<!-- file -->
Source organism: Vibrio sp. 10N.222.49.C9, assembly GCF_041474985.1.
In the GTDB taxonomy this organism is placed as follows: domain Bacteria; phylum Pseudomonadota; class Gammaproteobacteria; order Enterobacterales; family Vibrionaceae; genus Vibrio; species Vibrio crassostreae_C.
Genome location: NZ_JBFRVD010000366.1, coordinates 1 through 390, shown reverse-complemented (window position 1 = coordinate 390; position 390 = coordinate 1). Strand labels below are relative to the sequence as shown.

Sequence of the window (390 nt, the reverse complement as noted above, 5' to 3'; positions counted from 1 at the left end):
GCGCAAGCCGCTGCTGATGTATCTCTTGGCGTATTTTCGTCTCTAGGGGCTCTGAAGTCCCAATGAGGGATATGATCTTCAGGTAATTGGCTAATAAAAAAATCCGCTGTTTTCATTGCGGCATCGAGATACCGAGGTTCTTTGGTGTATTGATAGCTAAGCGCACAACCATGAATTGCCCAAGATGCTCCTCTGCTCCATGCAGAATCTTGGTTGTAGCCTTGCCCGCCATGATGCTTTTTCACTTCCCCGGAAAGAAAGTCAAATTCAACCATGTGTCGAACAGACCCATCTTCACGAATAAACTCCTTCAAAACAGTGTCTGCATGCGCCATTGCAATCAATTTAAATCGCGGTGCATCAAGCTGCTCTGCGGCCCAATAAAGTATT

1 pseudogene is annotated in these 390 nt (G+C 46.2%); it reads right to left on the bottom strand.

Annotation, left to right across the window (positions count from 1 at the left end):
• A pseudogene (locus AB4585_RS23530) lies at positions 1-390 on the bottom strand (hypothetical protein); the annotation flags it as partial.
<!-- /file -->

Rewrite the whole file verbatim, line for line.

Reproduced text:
Source organism: Vibrio sp. 10N.222.49.C9, assembly GCF_041474985.1.
In the GTDB taxonomy this organism is placed as follows: domain Bacteria; phylum Pseudomonadota; class Gammaproteobacteria; order Enterobacterales; family Vibrionaceae; genus Vibrio; species Vibrio crassostreae_C.
Genome location: NZ_JBFRVD010000366.1, coordinates 1 through 390, shown reverse-complemented (window position 1 = coordinate 390; position 390 = coordinate 1). Strand labels below are relative to the sequence as shown.

Sequence of the window (390 nt, the reverse complement as noted above, 5' to 3'; positions counted from 1 at the left end):
GCGCAAGCCGCTGCTGATGTATCTCTTGGCGTATTTTCGTCTCTAGGGGCTCTGAAGTCCCAATGAGGGATATGATCTTCAGGTAATTGGCTAATAAAAAAATCCGCTGTTTTCATTGCGGCATCGAGATACCGAGGTTCTTTGGTGTATTGATAGCTAAGCGCACAACCATGAATTGCCCAAGATGCTCCTCTGCTCCATGCAGAATCTTGGTTGTAGCCTTGCCCGCCATGATGCTTTTTCACTTCCCCGGAAAGAAAGTCAAATTCAACCATGTGTCGAACAGACCCATCTTCACGAATAAACTCCTTCAAAACAGTGTCTGCATGCGCCATTGCAATCAATTTAAATCGCGGTGCATCAAGCTGCTCTGCGGCCCAATAAAGTATT

1 pseudogene is annotated in these 390 nt (G+C 46.2%); it reads right to left on the bottom strand.

Annotation, left to right across the window (positions count from 1 at the left end):
• A pseudogene (locus AB4585_RS23530) lies at positions 1-390 on the bottom strand (hypothetical protein); the annotation flags it as partial.